This proposal, entitled “Enhancing Secondary School STEM Education for Students and Teachers through Biomedical Engineering Design” focuses on giving students a hands-on opportunity to devise a biomedical solution to a problem and secondary school teachers design instruction training that they can use to create engineering curricula at their respective schools. In coordination with these educational opportunities, students will receive mentorship and internships with professionals in the biotechnology industry. This program is relevant to public health because the emergence of STEM fields, particularly the ascendant biotechnology sector in New York City, demands a STEM-adept workforce. The formation of this workforce will be largely dependent on a well-educated populace that receives early and frequent educational opportunities and real- world experiences. This program strives to enhance the STEM knowledge of secondary school students, particularly those from underrepresented communities, through biomedical engineering design training.
Scientific Abstract: The continued emergence of STEM-focused careers spurs the need for an engineering-adept workforce. This trend is particularly relevant in New York City, which is experiencing a burgeoning technology, engineering, and life-science economy while hosting large numbers of highly promising students from groups that are traditionally underrepresented in technology careers.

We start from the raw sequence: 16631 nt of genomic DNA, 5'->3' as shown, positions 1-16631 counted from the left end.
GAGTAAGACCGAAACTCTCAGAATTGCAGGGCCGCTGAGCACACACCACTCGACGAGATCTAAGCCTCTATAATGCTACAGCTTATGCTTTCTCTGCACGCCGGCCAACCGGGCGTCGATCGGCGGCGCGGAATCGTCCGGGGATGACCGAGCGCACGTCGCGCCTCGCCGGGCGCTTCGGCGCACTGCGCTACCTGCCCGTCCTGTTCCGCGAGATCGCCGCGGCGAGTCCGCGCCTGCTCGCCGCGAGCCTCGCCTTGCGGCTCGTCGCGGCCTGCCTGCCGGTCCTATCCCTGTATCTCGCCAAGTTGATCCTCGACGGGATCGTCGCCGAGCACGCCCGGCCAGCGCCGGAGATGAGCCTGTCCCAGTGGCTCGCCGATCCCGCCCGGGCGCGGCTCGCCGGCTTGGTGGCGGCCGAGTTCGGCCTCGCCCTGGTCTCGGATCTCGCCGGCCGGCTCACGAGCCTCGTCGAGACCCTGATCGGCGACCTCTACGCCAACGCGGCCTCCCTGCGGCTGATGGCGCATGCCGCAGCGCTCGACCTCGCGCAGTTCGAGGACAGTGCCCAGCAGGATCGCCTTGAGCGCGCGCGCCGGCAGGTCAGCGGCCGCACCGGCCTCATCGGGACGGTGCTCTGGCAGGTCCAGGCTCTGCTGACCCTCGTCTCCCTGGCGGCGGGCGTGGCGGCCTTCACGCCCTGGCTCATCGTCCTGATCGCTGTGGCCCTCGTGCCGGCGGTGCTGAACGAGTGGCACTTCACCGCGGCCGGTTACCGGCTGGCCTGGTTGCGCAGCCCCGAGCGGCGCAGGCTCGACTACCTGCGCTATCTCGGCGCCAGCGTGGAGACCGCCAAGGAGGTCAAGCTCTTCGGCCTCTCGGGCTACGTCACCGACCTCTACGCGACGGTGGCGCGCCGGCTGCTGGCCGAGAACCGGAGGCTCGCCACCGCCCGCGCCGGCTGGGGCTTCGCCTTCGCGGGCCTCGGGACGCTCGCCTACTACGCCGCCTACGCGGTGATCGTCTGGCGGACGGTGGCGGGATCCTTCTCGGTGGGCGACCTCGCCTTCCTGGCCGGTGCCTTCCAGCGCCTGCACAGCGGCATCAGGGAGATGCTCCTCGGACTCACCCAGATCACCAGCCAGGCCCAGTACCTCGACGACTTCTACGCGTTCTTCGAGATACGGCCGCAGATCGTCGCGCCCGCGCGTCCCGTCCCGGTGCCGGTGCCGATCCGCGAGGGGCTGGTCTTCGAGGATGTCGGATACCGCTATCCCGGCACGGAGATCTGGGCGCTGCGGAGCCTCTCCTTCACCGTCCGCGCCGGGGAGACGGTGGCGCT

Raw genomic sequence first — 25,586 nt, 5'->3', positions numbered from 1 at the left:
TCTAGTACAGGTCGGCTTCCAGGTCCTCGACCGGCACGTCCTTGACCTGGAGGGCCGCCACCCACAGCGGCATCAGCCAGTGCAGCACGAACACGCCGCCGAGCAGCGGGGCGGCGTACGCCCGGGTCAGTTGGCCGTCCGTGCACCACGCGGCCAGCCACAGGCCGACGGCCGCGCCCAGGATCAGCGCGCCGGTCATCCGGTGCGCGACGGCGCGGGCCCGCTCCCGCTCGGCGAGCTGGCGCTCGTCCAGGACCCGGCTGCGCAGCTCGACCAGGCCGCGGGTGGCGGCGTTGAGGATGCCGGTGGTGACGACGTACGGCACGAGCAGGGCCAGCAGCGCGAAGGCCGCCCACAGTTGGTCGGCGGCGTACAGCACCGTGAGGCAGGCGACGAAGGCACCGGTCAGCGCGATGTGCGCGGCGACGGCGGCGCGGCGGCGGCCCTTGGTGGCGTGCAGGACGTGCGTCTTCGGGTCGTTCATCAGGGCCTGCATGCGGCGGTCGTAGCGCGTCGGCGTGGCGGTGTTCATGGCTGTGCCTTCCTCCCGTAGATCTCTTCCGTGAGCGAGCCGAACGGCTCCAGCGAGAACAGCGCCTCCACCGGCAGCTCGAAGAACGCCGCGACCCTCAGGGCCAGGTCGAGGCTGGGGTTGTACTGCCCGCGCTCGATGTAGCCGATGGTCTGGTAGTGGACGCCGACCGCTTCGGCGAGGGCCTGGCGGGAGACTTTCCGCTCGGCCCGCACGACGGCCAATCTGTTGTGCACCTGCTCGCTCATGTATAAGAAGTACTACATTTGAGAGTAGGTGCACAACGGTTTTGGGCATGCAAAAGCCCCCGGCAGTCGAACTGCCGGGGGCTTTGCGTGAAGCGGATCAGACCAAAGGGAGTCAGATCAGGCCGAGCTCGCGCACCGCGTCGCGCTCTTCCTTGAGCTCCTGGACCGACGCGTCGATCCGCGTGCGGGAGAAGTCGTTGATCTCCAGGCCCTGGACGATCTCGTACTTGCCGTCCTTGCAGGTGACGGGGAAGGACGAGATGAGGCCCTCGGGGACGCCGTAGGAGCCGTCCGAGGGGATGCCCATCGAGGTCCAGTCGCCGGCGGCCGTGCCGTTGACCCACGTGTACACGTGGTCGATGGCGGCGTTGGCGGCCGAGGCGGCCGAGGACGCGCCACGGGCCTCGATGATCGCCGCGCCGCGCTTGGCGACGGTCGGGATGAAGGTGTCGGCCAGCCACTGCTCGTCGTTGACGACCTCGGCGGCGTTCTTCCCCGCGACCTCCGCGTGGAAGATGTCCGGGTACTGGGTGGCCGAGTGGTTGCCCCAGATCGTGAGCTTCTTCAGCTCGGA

An integral part of developing this workforce will be early (P-12) education in STEM. However there are persistent deficits in STEM education, particularly in underrepresented minority groups and in lower-resource schools. To address these deficits, the project team is creating programs focused on enhancing STEM education by emphasizing biomedical engineering design for both students and secondary school teachers. Biomedical engineering design, or biodesign, is an appealing mode of instruction because it entails the practical utilization of science, mathematics and technology knowledge that students have accrued throughout their education, giving them a real world appreciation for these skills and fostering continued interest in STEM fields.
The Hk Maker Lab will give both teachers and students a hands-on design experience. The student participants will have the opportunity to devise solutions to engineering problems of their own design and interact with professionals and entrepreneurs from New York’s burgeoning biotech sector. The participating teachers will receive an innovative professional development experience, which they can subsequently use to integrate engineering design into their school curricula. The long term goal is to upscale this model, utilizing the resultant instructional tools and findings in high schools to augment upcoming generations’ knowledge of and appreciation for STEM fields.
High school students and teachers, university professors
Early engineering education, engineering design, biotechnology, teacher training